treat any clients under
the age of 18.
You can browse our alphabetical skincare glossary if you need help understanding any ingredients mentioned in products or treatments, but if you’re still stuck, you can also submit a question to us.
Alpha Hydroxy Acid (AHA)
Despite the scary sounding official title, AHAs are derived from fruit acids. AHAs generally work on the skin’s surface but, as they’re small molecules, they can also penetrate deeper to help to initiate collagen production, which helps with signs of ageing. Glycolic acid and mandelic acid are all AHAs. We generally recommend AHAs for normal to dry skin types, but they can be used in different strengths on all skin types.
A bit of a buzz word, you might have seen the term antioxidant before in reference to food, but antioxidants have their part to play in skincare too. Antioxidants are molecules that protect your cells from the effects of free radicals, which are another type of molecule found in pollution and chemicals that can cause the skin to age prematurely or appear dull. Vitamins, fruits, vegetables, nuts, grains, minerals and enzymes are all sources of antioxidants, as are some meats, poultry and fish. Antioxidant substances include Vitamins A, C and E and are often found in brightening and anti-ageing skin treatments.
Beta Hydroxy Acid (BHA)
BHAs penetrate the skin’s pores and follicles to help clear and decongest oil formation, also helping in breaking down the dead skin cells present inside the pores and follicles – they can work wonders for oily skin. Salicylic acid is a BHA and is commonly used when treating oily to acne prone skin types, so you’ll see it mentioned in some of our treatments for those skin types. BHAs also have natural skin calming properties, so they are gentle enough to act as a cleanser for sensitive skin types prone to redness and/or rosacea.
An interesting extra fact about BHAs: BHAs are derived from willow bark, which is also where we get aspirin from.
Botanicals are powerful plant extracts and oils derived from flowers, herbs, nuts, seeds, roots and berries. When harnessed in the right way, they can provide beneficial and effective results, helping to improve the visible signs of ageing and providing the skin with hydration.
Collagen is a protein found naturally in the connective tissues of your body. A healthy amount of collagen can help keep your skin looking young and fresh, so several of our treatments aim to stimulate the production of this key protein.
The act of exfoliating removes dead skin cells on the surface of your skin. Exfoliators can be found amongst all the other skincare products on the shelves and in many of our treatments. If you have oily skin, then you need to be careful not to over-exfoliate.
This is going to get quite scientific: A free radical is any atom or molecule that is missing an electron in its outer shell. Free radicals, found in pollution, cigarette smoke, industrial chemicals and more, will attack and destroy other healthy atoms to get the electron it is missing. Exposure to free radicals can cause your skin to age quickly and appear dull, which is why we offer treatments with antioxidants to reduce the damage done.
Hyaluronic acid/ Sodium Hyaluronate
Hyaluronic acid (which sometimes appears on labels as sodium hyaluronate) occurs naturally in the human body as a substance within your connective tissues. Using a product that contains additional hyaluronic acid will lock more moisture into your skin, plumping up your skin’s volume to create a youthful appearance.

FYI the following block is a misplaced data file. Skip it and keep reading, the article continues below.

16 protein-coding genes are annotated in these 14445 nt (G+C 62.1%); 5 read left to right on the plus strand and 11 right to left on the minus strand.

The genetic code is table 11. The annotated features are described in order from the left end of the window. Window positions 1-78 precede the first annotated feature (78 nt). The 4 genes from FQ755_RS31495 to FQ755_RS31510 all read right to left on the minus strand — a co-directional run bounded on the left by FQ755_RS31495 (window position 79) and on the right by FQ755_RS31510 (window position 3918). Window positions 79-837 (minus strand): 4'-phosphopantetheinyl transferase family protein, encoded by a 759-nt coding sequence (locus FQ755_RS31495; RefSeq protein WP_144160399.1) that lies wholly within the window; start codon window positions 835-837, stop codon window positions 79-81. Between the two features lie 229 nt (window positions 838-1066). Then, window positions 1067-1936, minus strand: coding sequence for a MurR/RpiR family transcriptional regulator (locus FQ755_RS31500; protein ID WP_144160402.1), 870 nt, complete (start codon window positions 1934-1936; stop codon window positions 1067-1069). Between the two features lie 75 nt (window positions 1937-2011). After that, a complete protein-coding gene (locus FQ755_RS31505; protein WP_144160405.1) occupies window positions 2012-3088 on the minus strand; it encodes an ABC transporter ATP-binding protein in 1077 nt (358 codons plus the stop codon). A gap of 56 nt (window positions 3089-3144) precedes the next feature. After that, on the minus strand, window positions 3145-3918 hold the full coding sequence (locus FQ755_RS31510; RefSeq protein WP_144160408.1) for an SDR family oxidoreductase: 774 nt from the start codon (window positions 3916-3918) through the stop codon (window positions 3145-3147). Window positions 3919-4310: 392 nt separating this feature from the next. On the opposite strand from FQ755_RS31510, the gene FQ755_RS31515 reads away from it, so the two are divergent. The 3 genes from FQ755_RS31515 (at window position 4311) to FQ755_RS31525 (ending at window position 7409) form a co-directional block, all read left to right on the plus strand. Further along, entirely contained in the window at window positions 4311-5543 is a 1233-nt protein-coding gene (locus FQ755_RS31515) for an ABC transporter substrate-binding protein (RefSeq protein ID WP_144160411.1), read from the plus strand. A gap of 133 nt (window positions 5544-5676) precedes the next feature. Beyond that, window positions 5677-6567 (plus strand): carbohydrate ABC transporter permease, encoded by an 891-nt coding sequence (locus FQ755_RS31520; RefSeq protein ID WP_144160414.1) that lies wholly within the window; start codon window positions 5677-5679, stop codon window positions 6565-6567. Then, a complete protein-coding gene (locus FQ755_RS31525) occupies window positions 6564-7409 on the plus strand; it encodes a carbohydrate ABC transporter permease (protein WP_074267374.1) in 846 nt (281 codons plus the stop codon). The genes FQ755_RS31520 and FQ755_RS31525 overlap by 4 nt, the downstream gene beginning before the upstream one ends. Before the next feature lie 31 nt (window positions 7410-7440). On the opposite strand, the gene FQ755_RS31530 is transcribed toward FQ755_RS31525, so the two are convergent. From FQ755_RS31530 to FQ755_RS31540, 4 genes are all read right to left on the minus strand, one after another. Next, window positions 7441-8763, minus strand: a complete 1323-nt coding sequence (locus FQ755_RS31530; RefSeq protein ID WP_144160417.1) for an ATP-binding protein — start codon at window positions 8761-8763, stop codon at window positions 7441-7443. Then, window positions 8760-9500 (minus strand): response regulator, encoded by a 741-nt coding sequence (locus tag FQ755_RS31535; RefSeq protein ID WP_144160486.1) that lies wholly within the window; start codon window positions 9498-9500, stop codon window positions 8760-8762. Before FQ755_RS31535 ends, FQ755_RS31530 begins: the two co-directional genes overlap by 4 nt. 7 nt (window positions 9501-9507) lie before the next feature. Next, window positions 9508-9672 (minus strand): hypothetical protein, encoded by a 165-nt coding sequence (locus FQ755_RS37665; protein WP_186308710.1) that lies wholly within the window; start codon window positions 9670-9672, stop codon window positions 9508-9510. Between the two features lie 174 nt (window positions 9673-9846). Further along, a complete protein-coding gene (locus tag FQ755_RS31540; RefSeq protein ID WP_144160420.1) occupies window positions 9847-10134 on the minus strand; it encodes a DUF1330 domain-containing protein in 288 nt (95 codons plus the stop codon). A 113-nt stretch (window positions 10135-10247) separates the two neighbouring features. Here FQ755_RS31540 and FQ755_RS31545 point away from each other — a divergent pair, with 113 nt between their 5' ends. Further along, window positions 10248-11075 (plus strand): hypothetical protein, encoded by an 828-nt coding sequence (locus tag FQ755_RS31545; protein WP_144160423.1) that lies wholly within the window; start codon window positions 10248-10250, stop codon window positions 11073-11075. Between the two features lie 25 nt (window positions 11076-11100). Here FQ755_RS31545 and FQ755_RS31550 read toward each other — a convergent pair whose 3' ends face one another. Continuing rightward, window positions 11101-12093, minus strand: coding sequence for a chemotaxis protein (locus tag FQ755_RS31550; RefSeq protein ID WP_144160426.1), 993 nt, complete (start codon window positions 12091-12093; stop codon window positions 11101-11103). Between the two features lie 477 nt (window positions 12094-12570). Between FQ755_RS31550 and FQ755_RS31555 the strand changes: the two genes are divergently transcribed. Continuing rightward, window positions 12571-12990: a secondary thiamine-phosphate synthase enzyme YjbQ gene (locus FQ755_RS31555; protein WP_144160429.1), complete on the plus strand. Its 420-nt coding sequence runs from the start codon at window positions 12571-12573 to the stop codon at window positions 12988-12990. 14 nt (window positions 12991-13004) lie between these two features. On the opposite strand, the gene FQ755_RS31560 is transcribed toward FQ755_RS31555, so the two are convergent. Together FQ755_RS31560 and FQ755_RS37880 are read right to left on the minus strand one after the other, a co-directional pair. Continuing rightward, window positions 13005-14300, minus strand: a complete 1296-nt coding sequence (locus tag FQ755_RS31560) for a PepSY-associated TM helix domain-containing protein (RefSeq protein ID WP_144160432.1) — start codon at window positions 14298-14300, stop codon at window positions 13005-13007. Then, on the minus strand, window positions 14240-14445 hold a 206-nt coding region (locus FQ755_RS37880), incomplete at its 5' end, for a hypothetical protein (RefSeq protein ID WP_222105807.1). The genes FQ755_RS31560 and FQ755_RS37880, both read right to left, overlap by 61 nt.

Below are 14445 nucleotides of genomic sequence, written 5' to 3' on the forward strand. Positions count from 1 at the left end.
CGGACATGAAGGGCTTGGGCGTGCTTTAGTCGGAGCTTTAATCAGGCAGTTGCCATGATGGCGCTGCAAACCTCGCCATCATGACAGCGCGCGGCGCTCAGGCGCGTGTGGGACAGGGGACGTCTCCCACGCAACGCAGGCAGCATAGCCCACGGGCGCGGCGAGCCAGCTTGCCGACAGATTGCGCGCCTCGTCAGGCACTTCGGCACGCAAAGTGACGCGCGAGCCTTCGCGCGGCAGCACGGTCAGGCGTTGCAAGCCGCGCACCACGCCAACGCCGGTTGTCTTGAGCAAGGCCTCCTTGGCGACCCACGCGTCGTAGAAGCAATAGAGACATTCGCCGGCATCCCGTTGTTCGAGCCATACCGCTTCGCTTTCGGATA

As you might expect, moisturisers help keep your skin hydrated and prevent it from drying out. Applying moisturiser daily keeps your skin healthy, though you should make sure to find one with the right effect for your skin type – even oily skin needs a good moisturiser!
Peptides are another type of molecule. They are included in products that look to stimulate the production of collagen for anti-ageing, but they can be effective for other skin concerns.
A pure form of Vitamin A, retinol aids in resurfacing and rejuvenating your skin, helping to provide a clearer, more vibrant complexion – you’ll often find it in anti-ageing products. Retinol penetrates deep and has been shown to stimulate collagen production. Retinol increases your body’s ability to synthesise hyaluronic acid, increases cellular turnover and encourages an even skin tone. Retinol can cause sun sensitivity, so it’s best applied before bed.
Salicylic acid is a BHA and it’s a derivative of aspirin. It differs from glycolic acid because of its antibacterial properties, which makes it ideal for those with oily/acne-prone skin as salicylic acid helps to dissolve the type of skin debris that clogs pores and causes acne. Salicylic acid also has anti-inflammatory properties and is excellent at clearing surface oil.
Exposure to UVA and UVB rays from sunlight accounts for 90% of the symptoms of premature skin ageing, including wrinkles. These rays break down collagen and inhibit the natural repair mechanisms within your skin. As such, a broad spectrum UVA/UVB sunscreens, which acts as a filter of UV light, should be included in your skincare routine to prevent early ageing (put it on even when it doesn’t look sunny, the UVA/ UVB rays are still present!).
Vitamin A is considered a very important vitamin for the appearance of the skin. Vitamin A used topically comes in many forms – it can be very effective for improving the overall tone and texture of your skin, but overuse can lead to skin becoming red, irritable, dry and flaky.